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Author Wawro, Gregory J. (Gregory John),
Title Legislative entrepreneurship in the U.S. House of Representatives / Gregory Wawro.
Imprint Ann Arbor : University of Michigan Press, 2001.

Series Michigan studies in political analysis
Michigan studies in political analysis.
Subject United States. Congress. House.
Legislators -- United States.
Bills, Legislative -- United States.
Legislation -- United States.
Entrepreneurship -- United States.
Add Title Legislative entrepreneurship in the United States House of Representatives
Series Michigan studies in political analysis
Michigan studies in political analysis.
Subject United States. Congress. House.
Legislators -- United States.
Bills, Legislative -- United States.
Legislation -- United States.
Entrepreneurship -- United States.
Add Title Legislative entrepreneurship in the United States House of Representatives
Description 1 online resource (xiv, 193 pages) : illustrations.
Note digitized 2010 HathiTrust Digital Library committed to preserve pda
Bibliography Note Includes bibliographical references (pages 171-186) and index.
Access Use copy Restrictions unspecified star
Reproduction Electronic reproduction. [S.l.] : HathiTrust Digital Library, 2010.
System Details Master and use copy. Digital master created according to Benchmark for Faithful Digital Reproductions of Monographs and Serials, Version 1. Digital Library Federation, December 2002. http://purl.oclc.org/DLF/benchrepro0212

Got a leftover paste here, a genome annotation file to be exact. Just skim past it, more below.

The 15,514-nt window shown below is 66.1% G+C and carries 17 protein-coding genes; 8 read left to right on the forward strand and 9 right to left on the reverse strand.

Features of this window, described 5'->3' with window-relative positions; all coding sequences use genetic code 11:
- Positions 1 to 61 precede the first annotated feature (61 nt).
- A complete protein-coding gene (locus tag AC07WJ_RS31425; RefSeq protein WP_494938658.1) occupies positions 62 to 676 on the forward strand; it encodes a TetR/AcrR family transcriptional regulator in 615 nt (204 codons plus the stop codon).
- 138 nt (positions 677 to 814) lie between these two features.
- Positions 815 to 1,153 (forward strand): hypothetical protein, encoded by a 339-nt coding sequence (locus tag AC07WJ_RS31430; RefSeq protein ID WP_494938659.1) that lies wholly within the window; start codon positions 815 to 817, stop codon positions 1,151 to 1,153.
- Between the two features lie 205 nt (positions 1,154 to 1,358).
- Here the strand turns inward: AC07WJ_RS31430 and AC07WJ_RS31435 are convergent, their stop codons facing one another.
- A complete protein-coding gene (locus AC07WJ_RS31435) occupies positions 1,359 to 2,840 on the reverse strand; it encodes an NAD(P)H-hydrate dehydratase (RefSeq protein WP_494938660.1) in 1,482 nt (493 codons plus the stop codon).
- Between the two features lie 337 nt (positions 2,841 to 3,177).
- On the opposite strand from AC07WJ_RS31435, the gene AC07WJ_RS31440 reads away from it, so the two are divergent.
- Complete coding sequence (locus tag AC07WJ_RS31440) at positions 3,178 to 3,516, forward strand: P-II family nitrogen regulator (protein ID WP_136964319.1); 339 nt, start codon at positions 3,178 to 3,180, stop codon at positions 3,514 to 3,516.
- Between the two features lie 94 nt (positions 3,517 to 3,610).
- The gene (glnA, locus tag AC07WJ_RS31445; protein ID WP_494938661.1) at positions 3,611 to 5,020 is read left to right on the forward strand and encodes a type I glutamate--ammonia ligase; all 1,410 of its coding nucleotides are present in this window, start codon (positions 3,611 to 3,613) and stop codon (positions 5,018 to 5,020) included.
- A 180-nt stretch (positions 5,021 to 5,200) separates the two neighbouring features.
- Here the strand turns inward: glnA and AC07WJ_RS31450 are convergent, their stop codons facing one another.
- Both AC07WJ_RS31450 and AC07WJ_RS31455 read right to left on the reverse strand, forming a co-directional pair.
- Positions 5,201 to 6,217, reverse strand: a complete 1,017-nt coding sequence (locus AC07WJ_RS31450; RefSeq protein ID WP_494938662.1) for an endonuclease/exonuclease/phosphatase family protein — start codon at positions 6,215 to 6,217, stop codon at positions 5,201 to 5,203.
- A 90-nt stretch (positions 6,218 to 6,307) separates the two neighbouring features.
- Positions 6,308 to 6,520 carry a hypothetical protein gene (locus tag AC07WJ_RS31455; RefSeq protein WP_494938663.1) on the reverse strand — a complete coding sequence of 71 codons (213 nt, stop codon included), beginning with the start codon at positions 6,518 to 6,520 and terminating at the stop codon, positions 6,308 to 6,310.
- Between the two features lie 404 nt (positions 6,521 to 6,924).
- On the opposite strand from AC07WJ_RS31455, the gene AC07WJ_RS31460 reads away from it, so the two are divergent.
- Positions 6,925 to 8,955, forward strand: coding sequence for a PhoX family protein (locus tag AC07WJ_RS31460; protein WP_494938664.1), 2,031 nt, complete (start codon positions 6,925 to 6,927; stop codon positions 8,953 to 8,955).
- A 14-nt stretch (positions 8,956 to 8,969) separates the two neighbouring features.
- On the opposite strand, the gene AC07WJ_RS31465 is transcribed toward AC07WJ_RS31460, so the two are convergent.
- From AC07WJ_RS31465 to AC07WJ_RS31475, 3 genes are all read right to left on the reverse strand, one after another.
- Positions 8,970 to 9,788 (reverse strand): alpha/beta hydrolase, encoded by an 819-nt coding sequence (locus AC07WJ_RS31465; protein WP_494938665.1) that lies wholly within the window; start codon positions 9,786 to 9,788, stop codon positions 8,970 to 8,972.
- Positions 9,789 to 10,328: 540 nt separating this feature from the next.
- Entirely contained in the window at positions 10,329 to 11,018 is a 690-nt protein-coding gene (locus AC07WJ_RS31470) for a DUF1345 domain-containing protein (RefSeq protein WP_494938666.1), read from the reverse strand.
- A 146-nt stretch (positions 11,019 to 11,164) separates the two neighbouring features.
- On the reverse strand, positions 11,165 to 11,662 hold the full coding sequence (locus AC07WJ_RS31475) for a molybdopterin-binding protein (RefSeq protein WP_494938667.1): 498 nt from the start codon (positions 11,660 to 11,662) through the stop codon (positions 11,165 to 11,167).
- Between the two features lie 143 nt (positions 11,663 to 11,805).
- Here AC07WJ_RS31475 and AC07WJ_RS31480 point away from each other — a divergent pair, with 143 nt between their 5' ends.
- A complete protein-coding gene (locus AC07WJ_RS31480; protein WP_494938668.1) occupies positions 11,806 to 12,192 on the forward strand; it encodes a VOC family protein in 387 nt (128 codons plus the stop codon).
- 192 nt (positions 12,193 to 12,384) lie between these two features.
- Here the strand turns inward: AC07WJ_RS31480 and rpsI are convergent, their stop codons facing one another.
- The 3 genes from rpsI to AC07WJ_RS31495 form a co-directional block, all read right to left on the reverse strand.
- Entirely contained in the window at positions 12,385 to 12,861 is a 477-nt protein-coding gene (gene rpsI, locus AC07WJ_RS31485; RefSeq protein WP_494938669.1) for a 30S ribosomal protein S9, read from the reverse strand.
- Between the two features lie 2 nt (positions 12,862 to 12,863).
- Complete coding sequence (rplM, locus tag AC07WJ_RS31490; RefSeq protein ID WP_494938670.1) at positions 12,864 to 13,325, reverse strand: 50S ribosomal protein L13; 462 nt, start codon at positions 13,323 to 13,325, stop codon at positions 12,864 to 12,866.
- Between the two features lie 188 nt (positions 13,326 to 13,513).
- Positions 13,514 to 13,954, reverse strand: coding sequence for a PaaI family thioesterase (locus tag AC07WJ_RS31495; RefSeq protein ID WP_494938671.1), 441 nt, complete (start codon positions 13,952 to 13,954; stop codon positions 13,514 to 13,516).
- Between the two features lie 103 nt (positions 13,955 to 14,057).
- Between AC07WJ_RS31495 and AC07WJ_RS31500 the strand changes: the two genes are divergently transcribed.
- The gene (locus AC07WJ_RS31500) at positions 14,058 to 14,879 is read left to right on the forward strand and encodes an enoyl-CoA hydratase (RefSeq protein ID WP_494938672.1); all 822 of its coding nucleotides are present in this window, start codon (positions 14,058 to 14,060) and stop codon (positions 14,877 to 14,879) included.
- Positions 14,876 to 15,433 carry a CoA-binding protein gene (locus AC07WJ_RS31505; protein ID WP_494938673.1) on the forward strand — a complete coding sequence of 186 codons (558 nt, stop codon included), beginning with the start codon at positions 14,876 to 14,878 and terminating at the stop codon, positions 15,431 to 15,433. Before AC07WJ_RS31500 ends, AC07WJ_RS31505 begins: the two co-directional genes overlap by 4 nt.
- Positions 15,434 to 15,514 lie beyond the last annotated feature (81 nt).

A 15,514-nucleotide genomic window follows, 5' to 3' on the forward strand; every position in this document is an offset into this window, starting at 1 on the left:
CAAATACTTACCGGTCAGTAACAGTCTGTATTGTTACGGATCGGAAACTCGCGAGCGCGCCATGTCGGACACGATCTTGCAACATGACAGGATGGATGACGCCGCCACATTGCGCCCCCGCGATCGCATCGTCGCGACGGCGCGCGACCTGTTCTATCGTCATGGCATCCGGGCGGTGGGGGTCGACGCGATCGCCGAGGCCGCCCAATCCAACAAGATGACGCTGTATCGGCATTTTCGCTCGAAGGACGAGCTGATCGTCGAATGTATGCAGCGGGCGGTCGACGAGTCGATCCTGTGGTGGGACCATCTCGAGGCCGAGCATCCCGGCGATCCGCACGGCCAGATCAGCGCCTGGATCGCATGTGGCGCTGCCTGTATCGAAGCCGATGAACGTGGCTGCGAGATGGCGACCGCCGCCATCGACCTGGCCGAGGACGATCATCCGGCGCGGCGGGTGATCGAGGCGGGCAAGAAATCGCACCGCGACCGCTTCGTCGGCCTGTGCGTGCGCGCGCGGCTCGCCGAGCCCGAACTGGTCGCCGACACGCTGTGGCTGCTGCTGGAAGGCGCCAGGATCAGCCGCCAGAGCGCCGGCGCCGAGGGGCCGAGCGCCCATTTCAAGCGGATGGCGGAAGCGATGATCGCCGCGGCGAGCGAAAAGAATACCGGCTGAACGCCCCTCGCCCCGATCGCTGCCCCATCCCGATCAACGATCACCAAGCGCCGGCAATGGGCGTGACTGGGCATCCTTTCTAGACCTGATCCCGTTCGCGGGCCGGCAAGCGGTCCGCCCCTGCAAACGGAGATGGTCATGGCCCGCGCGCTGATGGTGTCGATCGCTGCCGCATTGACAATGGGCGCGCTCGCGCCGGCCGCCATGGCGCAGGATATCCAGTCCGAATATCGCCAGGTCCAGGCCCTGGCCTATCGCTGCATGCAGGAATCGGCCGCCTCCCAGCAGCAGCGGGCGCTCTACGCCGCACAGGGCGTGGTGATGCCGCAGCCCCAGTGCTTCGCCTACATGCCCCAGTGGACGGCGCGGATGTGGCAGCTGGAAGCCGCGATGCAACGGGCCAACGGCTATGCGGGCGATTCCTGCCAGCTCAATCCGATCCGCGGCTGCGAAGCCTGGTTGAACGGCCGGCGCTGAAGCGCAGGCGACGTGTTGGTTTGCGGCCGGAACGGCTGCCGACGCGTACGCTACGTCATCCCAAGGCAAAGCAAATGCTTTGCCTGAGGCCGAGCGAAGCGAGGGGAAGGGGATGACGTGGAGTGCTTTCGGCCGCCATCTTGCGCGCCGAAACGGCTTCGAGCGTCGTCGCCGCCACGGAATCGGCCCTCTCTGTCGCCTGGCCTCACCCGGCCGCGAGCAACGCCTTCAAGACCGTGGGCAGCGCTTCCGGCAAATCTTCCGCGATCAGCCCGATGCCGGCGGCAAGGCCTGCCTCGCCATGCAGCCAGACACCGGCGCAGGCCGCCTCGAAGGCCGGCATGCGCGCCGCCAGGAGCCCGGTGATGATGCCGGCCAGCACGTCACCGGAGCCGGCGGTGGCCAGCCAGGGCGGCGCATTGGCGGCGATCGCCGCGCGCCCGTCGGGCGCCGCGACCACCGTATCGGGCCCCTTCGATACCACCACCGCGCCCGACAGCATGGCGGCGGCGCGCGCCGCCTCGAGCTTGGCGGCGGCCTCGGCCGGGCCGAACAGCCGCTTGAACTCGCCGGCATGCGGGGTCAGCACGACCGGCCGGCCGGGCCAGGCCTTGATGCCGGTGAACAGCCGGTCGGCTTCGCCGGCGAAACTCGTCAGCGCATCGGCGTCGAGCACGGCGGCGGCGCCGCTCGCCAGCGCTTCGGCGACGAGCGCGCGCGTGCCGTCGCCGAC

Summary When members are elected to the House of Representatives they have a certain freedom to decide how they will act as members and how they will build their reputations. Just as in the market place entrepreneurs build businesses, so in the House of Representatives members have the freedom to choose to build legislative programs that will enhance their reputations in the institution. And yet entrepreneurship is also costly to members. Gregory Wawro explains why members of the House engage in legislative entrepreneurship by examining what motivates them to acquire policy knowledge, draft legislation, build coalitions, and push their legislation in the House. He considers what incentives members have to perform what many have perceived to be the difficult and unrewarding tasks of legislating. This book shows how becoming a legislative entrepreneur relates to members' goals of reelection, enacting good public policy, and obtaining influence in the House. The analysis differs from previous studies of this behavior, which for the most part have employed case study methods and have relied on anecdotal evidence to support their arguments. Wawro analyzes legislative entrepreneurship in a general and systematic fashion, developing hypotheses from rational-choice-based theories and testing these hypotheses using quantitative methods. Wawro argues that members engage in legislative entrepreneurship in order to get ahead within the House. He finds that the more legislative entrepreneurship that members engage in, the more likely it is that they will advance to prestigious positions. This book is of interest to students of Congress, legislative behavior and institutions, elections, and campaign finance. Gregory Wawro is Assistant Professor of Political Science, Columbia University.
Note Print version record.
Local Note JOHN CARROLL: JSTOR Books at JSTOR Evidence Based Acquisitions
ISBN 9780472022489 (electronic bk.)
0472022482 (electronic bk.)
0472088149
9780472088140
9780472111534 (cloth)
0472111531 (cloth ; alk. paper)
OCLC # 681757096
Additional Format Print version: Wawro, Gregory J. (Gregory John). Legislative entrepreneurship in the U.S. House of Representatives. Ann Arbor : University of Michigan Press, 2001, ©2000 0472088149 (OCoLC)48838583